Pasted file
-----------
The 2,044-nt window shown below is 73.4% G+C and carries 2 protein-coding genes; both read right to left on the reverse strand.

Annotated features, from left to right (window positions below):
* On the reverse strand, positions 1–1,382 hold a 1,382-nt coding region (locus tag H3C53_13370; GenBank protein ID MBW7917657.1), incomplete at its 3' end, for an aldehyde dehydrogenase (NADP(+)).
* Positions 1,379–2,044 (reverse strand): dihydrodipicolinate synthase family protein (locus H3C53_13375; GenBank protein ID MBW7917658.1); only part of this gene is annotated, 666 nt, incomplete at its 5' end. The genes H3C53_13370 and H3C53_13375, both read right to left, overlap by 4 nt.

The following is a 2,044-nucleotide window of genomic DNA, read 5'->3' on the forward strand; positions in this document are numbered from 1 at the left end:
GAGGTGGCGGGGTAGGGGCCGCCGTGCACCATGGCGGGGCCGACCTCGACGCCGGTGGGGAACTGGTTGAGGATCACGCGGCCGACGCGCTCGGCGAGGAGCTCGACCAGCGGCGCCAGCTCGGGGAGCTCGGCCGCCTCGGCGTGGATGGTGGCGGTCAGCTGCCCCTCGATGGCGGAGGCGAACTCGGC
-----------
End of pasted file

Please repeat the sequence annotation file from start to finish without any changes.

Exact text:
The 2,044-nt window shown below is 73.4% G+C and carries 2 protein-coding genes; both read right to left on the reverse strand.

Annotated features, from left to right (window positions below):
* On the reverse strand, positions 1–1,382 hold a 1,382-nt coding region (locus tag H3C53_13370; GenBank protein ID MBW7917657.1), incomplete at its 3' end, for an aldehyde dehydrogenase (NADP(+)).
* Positions 1,379–2,044 (reverse strand): dihydrodipicolinate synthase family protein (locus H3C53_13375; GenBank protein ID MBW7917658.1); only part of this gene is annotated, 666 nt, incomplete at its 5' end. The genes H3C53_13370 and H3C53_13375, both read right to left, overlap by 4 nt.

The following is a 2,044-nucleotide window of genomic DNA, read 5'->3' on the forward strand; positions in this document are numbered from 1 at the left end:
GAGGTGGCGGGGTAGGGGCCGCCGTGCACCATGGCGGGGCCGACCTCGACGCCGGTGGGGAACTGGTTGAGGATCACGCGGCCGACGCGCTCGGCGAGGAGCTCGACCAGCGGCGCCAGCTCGGGGAGCTCGGCCGCCTCGGCGTGGATGGTGGCGGTCAGCTGCCCCTCGATGGCGGAGGCGAACTCGGC